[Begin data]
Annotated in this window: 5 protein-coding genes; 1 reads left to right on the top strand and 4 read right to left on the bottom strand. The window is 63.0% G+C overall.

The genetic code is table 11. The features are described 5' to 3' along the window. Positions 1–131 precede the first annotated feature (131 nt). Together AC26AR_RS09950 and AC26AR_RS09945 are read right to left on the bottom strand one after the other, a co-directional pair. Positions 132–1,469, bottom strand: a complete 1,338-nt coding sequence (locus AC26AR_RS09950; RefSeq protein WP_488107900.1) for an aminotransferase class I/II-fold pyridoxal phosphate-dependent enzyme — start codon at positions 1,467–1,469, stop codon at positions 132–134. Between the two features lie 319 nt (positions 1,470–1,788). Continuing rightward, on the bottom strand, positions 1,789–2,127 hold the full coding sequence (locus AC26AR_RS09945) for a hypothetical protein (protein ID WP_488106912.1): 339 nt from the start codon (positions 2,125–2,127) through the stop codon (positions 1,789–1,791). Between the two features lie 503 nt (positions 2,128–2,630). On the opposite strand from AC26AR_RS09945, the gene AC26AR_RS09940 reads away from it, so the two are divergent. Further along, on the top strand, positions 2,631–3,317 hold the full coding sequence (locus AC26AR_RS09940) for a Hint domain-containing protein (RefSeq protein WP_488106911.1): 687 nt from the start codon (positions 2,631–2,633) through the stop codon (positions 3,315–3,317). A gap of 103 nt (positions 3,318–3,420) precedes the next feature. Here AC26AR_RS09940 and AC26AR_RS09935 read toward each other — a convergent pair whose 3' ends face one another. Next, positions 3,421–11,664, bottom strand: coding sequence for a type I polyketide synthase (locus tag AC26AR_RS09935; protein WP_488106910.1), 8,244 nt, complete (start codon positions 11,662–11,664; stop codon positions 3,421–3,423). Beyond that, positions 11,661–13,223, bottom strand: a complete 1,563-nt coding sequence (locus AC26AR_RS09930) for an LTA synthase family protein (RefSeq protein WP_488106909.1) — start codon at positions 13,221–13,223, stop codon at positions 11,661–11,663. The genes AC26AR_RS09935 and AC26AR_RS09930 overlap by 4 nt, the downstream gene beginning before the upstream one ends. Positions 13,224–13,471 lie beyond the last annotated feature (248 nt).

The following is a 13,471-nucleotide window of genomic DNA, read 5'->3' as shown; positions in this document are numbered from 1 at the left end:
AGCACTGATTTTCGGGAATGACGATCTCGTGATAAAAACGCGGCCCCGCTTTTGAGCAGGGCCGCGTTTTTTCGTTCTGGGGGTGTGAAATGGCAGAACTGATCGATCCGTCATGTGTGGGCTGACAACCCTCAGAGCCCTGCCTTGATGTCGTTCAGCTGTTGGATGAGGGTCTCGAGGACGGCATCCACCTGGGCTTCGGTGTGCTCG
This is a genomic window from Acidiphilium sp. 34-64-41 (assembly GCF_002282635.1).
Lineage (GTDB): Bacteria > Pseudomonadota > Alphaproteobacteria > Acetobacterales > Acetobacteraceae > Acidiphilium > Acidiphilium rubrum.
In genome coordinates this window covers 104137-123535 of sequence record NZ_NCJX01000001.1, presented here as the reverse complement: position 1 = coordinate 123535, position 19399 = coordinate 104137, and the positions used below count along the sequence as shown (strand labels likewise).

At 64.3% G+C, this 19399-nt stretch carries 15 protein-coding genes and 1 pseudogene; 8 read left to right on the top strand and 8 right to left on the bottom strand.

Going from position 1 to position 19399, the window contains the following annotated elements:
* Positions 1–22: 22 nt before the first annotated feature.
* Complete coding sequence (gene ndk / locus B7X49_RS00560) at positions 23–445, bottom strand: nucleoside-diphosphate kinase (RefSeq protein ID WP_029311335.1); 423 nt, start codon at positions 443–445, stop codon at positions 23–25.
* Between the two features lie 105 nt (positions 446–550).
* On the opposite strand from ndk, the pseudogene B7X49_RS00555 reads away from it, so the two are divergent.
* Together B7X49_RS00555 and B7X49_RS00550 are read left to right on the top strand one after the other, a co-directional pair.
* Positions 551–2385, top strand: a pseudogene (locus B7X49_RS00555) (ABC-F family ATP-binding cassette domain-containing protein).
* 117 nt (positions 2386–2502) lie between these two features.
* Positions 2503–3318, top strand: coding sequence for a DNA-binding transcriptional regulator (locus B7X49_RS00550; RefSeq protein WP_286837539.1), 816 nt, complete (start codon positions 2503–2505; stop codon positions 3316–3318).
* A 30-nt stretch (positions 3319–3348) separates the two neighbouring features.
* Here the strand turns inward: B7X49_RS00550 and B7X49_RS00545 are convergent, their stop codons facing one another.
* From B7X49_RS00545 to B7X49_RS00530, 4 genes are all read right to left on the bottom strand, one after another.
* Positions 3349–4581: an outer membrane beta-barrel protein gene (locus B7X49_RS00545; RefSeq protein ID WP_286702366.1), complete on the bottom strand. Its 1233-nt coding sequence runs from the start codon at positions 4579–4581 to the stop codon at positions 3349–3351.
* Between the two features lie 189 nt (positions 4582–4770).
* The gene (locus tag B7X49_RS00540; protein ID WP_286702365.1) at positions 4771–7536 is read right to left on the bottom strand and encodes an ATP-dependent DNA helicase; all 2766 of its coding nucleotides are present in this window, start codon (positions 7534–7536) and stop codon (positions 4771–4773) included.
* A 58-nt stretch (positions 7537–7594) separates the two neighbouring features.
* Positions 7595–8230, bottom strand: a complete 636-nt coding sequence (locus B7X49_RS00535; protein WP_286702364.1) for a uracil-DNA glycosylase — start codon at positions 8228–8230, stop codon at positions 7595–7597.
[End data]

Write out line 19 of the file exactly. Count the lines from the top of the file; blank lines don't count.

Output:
* Here the strand turns inward: B7X49_RS00550 and B7X49_RS00545 are convergent, their stop codons facing one another.